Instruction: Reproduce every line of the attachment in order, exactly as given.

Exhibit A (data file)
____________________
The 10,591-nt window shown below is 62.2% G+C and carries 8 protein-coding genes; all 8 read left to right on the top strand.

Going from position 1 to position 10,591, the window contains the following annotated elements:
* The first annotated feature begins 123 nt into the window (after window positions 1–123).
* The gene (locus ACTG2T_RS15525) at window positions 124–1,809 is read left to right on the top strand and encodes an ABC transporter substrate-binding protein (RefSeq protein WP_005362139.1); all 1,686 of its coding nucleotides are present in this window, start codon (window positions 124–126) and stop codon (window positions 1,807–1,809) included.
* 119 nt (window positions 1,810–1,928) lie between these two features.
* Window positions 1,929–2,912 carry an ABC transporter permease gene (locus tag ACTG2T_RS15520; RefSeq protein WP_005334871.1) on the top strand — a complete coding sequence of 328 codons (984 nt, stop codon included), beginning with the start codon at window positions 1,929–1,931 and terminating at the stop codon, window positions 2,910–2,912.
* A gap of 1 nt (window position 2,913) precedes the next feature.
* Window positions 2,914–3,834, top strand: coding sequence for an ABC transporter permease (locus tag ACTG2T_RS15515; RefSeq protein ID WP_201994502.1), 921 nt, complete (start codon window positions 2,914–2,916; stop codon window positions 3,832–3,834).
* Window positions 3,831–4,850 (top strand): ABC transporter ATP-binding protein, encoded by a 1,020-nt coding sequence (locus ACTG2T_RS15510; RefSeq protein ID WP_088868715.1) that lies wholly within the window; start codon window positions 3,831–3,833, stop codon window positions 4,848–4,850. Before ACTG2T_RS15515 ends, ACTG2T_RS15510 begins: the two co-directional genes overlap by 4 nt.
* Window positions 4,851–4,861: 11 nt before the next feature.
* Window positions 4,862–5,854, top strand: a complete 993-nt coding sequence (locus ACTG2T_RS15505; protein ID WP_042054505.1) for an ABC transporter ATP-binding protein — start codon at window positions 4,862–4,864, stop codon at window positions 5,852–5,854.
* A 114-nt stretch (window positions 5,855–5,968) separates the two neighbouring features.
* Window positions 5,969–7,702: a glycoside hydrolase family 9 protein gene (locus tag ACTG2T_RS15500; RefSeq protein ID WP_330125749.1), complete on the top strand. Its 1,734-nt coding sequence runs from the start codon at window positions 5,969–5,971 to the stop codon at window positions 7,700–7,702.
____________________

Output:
The 10,591-nt window shown below is 62.2% G+C and carries 8 protein-coding genes; all 8 read left to right on the top strand.

Going from position 1 to position 10,591, the window contains the following annotated elements:
* The first annotated feature begins 123 nt into the window (after window positions 1–123).
* The gene (locus ACTG2T_RS15525) at window positions 124–1,809 is read left to right on the top strand and encodes an ABC transporter substrate-binding protein (RefSeq protein WP_005362139.1); all 1,686 of its coding nucleotides are present in this window, start codon (window positions 124–126) and stop codon (window positions 1,807–1,809) included.
* 119 nt (window positions 1,810–1,928) lie between these two features.
* Window positions 1,929–2,912 carry an ABC transporter permease gene (locus tag ACTG2T_RS15520; RefSeq protein WP_005334871.1) on the top strand — a complete coding sequence of 328 codons (984 nt, stop codon included), beginning with the start codon at window positions 1,929–1,931 and terminating at the stop codon, window positions 2,910–2,912.
* A gap of 1 nt (window position 2,913) precedes the next feature.
* Window positions 2,914–3,834, top strand: coding sequence for an ABC transporter permease (locus tag ACTG2T_RS15515; RefSeq protein ID WP_201994502.1), 921 nt, complete (start codon window positions 2,914–2,916; stop codon window positions 3,832–3,834).
* Window positions 3,831–4,850 (top strand): ABC transporter ATP-binding protein, encoded by a 1,020-nt coding sequence (locus ACTG2T_RS15510; RefSeq protein ID WP_088868715.1) that lies wholly within the window; start codon window positions 3,831–3,833, stop codon window positions 4,848–4,850. Before ACTG2T_RS15515 ends, ACTG2T_RS15510 begins: the two co-directional genes overlap by 4 nt.
* Window positions 4,851–4,861: 11 nt before the next feature.
* Window positions 4,862–5,854, top strand: a complete 993-nt coding sequence (locus ACTG2T_RS15505; protein ID WP_042054505.1) for an ABC transporter ATP-binding protein — start codon at window positions 4,862–4,864, stop codon at window positions 5,852–5,854.
* A 114-nt stretch (window positions 5,855–5,968) separates the two neighbouring features.
* Window positions 5,969–7,702: a glycoside hydrolase family 9 protein gene (locus tag ACTG2T_RS15500; RefSeq protein ID WP_330125749.1), complete on the top strand. Its 1,734-nt coding sequence runs from the start codon at window positions 5,969–5,971 to the stop codon at window positions 7,700–7,702.